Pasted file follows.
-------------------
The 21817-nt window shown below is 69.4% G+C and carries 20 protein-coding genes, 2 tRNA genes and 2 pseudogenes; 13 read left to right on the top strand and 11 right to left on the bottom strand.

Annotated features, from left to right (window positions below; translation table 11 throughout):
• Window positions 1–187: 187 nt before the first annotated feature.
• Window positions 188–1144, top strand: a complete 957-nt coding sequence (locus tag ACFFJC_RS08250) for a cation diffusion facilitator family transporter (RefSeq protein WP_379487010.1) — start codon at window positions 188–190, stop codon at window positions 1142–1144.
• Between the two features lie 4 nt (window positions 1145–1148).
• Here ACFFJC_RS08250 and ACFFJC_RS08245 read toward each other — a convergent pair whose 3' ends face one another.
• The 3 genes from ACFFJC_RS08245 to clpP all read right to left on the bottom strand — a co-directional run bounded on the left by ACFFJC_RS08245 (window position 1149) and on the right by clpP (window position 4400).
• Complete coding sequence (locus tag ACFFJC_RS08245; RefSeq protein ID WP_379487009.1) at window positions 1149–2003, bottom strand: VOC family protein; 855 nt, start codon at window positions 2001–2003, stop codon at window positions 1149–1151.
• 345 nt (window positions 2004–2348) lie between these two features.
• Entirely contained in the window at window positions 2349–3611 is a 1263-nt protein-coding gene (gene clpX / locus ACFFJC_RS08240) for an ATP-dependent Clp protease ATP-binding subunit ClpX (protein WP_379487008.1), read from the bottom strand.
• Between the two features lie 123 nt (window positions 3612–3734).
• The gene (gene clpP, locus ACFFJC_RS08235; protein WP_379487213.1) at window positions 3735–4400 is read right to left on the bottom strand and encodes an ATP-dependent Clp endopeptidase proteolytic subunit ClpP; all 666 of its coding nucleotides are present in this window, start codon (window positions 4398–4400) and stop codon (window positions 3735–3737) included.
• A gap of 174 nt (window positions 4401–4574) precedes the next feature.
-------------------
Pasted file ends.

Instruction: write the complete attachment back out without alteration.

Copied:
The 21817-nt window shown below is 69.4% G+C and carries 20 protein-coding genes, 2 tRNA genes and 2 pseudogenes; 13 read left to right on the top strand and 11 right to left on the bottom strand.

Annotated features, from left to right (window positions below; translation table 11 throughout):
• Window positions 1–187: 187 nt before the first annotated feature.
• Window positions 188–1144, top strand: a complete 957-nt coding sequence (locus tag ACFFJC_RS08250) for a cation diffusion facilitator family transporter (RefSeq protein WP_379487010.1) — start codon at window positions 188–190, stop codon at window positions 1142–1144.
• Between the two features lie 4 nt (window positions 1145–1148).
• Here ACFFJC_RS08250 and ACFFJC_RS08245 read toward each other — a convergent pair whose 3' ends face one another.
• The 3 genes from ACFFJC_RS08245 to clpP all read right to left on the bottom strand — a co-directional run bounded on the left by ACFFJC_RS08245 (window position 1149) and on the right by clpP (window position 4400).
• Complete coding sequence (locus tag ACFFJC_RS08245; RefSeq protein ID WP_379487009.1) at window positions 1149–2003, bottom strand: VOC family protein; 855 nt, start codon at window positions 2001–2003, stop codon at window positions 1149–1151.
• 345 nt (window positions 2004–2348) lie between these two features.
• Entirely contained in the window at window positions 2349–3611 is a 1263-nt protein-coding gene (gene clpX / locus ACFFJC_RS08240) for an ATP-dependent Clp protease ATP-binding subunit ClpX (protein WP_379487008.1), read from the bottom strand.
• Between the two features lie 123 nt (window positions 3612–3734).
• The gene (gene clpP, locus ACFFJC_RS08235; protein WP_379487213.1) at window positions 3735–4400 is read right to left on the bottom strand and encodes an ATP-dependent Clp endopeptidase proteolytic subunit ClpP; all 666 of its coding nucleotides are present in this window, start codon (window positions 4398–4400) and stop codon (window positions 3735–3737) included.
• A gap of 174 nt (window positions 4401–4574) precedes the next feature.